Last season it was Houston taking down mighty Florida State in a bowl game and announcing its presence on the national scene. This season, the role is reversed. Houston is the one losing badly at the hands of a team most college football fans have never watched, the San Diego Aztecs.
Everything started off on the right track for Houston. The defense held the Aztecs to 5 yards in the first quarter, the offense put 10-points on the board, and it looked like it was going to be a good end to the season for the Cougars.
But that was before Houston quarterback Greg Ward Jr. threw three interceptions and the Aztecs scored 34 unanswered points to pull out the win, 34-10.
With 115 yards on the day, San Diego State running back Donnel Pumphrey became the NCAA career rushing leader with 6404 yards surpassing Ron Dayne’s total of 6397. Many have questioned the validity of the new official record since postseason games were included in Pumphrey’s total, but not included in Dayne’s (which would put his mark at 7125).
But the NCAA has baically said, “oh well.” The new record stands.
Raycom Media Camellia Bowl: Appalachian State Mountaineers vs. Toledo Rockets
This game was supposed to be a close one between two teams good at entirely different things. You had the pass-happy team in Toledo and the run-heavy bunch in Appalachian State. Whose defense could make a bigger difference and give their offense a chance?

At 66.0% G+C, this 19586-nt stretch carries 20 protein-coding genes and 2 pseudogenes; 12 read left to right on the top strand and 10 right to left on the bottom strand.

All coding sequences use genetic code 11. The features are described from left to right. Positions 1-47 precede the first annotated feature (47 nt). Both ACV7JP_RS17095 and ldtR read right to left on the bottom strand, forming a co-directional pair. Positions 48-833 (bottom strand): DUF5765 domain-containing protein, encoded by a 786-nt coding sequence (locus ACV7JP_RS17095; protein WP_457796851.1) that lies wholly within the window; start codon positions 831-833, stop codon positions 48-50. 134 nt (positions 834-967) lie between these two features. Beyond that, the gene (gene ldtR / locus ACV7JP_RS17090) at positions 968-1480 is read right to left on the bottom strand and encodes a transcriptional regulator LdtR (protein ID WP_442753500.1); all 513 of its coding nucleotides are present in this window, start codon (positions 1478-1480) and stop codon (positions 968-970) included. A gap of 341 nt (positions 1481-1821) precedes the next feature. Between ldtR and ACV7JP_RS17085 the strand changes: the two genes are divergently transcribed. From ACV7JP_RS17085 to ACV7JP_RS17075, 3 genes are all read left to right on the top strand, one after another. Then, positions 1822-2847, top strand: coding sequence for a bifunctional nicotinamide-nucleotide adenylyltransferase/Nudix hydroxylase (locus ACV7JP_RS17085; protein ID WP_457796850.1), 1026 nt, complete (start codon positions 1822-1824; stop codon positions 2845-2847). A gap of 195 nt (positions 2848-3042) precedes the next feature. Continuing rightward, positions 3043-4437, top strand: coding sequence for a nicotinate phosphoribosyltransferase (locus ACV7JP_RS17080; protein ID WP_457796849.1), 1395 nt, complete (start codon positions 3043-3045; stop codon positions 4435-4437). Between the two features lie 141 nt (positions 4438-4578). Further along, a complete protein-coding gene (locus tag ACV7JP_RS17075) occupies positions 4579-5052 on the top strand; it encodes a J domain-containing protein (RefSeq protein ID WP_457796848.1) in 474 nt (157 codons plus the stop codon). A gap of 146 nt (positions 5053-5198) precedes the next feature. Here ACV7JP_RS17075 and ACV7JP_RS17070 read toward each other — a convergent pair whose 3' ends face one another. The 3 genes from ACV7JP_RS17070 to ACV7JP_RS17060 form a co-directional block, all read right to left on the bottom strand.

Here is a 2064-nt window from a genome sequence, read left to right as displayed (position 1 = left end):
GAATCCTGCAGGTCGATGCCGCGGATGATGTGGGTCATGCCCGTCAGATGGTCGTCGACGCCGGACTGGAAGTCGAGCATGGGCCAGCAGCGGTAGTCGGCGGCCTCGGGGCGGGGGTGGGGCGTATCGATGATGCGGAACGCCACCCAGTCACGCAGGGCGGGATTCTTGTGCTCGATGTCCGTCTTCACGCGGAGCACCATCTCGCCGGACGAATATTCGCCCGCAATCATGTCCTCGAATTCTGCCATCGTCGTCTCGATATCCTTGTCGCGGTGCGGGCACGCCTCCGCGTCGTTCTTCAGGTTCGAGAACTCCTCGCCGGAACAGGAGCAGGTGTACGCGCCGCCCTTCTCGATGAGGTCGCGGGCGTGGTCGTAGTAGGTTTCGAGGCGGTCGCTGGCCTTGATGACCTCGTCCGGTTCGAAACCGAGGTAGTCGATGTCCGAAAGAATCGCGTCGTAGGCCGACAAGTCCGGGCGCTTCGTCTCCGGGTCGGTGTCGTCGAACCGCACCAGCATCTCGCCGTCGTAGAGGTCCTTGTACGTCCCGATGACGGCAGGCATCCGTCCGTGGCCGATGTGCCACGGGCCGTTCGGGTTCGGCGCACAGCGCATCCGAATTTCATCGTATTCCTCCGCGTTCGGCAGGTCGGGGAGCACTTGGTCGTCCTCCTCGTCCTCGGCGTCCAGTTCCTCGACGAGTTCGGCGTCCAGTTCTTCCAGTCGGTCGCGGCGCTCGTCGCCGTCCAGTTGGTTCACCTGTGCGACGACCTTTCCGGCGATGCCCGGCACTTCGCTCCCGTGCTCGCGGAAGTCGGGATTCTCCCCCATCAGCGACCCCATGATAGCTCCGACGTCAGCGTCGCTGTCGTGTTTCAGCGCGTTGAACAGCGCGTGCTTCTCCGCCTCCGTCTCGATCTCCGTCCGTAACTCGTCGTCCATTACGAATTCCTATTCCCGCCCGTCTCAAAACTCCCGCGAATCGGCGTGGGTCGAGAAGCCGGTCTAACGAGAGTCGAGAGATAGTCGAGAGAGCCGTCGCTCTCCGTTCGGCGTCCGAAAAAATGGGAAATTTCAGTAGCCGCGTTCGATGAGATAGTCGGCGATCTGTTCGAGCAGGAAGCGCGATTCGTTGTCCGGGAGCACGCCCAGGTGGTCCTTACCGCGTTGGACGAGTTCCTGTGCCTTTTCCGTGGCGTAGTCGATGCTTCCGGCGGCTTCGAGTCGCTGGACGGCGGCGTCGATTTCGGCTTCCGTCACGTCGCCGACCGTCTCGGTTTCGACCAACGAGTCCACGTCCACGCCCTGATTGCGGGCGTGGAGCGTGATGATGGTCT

The answer—Appalachian State.
Toledo quarterback Logan Woodside didn’t have a bad day (18-26 for 247 yards, two touchdowns), but compared to the rest of his season it tied for his third-lowest yards total and was his only game of the season with fewer than three touchdown passes. Kareem Hunt paced the running game with 120 yards and two touchdowns—but it wasn’t enough.
Taylor Lamb didn’t have a good passing day for Appalachian State (14-32, 119 yards, one touchdown) but made up for it with 126 yards and a touchdown on the ground. Marcus Cox added another 143 yards and a touchdown as the Mountaineers ran for a total of 297 yards.
As important as Toledo’s passing game or Appalachian State’s run game was, the three key plays all came on special teams. After the Rockets tied the game up with a touchdown late in the third, 21-21, Darrynton Evans returned the ensuing kickoff 94-yards to put the Mountaineers back on top, 28-21.